16 .i 1- ...~~V~ ~ '' ~ ~ . .-. w~~~~~~~~~~~~~~~~~~~~~~~~~~~~~~~~~~~~~~~~~~~~~~~~~~~~~~~~~~~~~~~: .22 .ii~~~~~~~~~~ V..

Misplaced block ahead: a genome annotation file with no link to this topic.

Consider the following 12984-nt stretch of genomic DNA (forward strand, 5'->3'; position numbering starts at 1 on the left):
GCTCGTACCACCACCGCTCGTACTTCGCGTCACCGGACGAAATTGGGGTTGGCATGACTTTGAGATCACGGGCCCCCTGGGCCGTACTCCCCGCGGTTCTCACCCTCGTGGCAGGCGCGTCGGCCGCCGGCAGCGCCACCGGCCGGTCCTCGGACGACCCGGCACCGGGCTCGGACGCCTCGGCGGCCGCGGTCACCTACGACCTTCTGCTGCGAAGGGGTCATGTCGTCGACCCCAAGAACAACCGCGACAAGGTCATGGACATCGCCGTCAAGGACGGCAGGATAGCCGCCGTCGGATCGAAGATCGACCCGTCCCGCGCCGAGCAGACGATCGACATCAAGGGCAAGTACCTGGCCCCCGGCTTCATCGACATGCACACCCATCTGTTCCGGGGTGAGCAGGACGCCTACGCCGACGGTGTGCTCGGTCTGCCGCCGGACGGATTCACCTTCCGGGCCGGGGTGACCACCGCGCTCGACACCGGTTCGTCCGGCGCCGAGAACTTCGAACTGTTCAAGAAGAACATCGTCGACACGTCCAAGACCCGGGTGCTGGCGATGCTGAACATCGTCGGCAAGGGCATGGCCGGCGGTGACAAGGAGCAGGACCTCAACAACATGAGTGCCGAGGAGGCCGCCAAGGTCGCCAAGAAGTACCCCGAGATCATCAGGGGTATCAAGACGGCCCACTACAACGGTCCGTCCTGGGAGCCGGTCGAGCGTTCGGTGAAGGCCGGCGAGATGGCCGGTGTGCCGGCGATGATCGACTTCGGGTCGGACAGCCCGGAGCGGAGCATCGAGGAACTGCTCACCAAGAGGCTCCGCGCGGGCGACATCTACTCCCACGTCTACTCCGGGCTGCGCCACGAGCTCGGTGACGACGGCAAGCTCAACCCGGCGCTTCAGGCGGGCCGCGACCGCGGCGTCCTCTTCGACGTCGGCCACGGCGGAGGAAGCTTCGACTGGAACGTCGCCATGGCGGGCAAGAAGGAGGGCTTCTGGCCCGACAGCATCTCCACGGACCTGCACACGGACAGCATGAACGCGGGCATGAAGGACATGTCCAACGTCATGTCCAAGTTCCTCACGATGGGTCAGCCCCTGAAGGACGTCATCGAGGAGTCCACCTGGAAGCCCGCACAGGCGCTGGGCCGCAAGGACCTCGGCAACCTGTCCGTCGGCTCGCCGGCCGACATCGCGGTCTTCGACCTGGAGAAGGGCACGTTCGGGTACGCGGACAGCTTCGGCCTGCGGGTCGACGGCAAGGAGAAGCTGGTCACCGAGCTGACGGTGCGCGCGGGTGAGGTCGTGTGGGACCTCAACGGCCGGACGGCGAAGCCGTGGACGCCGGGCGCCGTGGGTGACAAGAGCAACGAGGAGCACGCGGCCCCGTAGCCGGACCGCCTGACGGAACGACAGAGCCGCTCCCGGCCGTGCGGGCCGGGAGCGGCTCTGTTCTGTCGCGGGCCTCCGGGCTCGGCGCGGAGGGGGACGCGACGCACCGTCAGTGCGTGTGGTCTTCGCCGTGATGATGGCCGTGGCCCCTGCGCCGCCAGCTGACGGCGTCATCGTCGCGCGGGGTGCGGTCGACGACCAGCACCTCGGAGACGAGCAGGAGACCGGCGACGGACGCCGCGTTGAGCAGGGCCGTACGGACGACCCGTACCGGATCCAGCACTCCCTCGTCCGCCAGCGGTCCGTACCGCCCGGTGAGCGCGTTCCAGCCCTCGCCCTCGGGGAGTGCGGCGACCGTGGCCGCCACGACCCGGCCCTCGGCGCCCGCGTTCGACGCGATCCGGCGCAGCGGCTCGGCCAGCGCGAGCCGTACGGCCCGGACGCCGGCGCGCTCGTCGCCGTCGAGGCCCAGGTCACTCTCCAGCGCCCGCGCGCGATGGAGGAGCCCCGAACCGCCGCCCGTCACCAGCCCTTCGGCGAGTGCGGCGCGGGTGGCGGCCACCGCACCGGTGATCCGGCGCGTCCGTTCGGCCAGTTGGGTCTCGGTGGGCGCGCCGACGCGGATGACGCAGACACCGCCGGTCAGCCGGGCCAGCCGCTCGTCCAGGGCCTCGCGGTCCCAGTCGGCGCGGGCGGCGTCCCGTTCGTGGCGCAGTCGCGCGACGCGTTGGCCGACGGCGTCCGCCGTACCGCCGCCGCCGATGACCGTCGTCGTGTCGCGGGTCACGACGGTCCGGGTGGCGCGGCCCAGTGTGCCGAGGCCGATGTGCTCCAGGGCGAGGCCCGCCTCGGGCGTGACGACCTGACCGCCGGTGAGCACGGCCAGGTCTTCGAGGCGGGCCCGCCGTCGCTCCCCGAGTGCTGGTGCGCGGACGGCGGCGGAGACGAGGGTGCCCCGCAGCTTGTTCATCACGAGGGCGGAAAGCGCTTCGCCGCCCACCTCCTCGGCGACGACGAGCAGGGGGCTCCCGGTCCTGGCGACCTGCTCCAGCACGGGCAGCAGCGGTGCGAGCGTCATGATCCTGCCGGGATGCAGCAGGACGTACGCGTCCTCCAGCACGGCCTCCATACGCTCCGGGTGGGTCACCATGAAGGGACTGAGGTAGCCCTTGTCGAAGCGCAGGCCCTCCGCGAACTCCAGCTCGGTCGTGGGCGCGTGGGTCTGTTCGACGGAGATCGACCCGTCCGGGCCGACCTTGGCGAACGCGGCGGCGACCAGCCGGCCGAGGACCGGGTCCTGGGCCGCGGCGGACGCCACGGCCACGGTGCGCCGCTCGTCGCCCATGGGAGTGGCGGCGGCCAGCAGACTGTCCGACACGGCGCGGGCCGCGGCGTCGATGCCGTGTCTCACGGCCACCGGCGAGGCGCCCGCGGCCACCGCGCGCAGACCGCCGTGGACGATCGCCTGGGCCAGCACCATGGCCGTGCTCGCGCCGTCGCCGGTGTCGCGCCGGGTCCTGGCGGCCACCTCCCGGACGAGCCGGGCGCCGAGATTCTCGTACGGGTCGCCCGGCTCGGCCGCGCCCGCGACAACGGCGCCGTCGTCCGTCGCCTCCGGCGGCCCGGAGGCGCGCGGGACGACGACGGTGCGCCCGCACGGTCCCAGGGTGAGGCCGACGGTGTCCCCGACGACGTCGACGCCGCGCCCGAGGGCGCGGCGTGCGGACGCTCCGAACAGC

E*i.L x1 b~. third century 17 Villa Lante.16 Imperial villa.. Italy. 1565 (etching by Venturini) t. Rome. ti { tBv n~~~~ t1s?. t X ' t - 3. Tivoli. ~dSS ?+ ' . Ragnia. S if . is 18 . 1568 18 Villa d'Este. NV-. Italy. Piazza Armerina.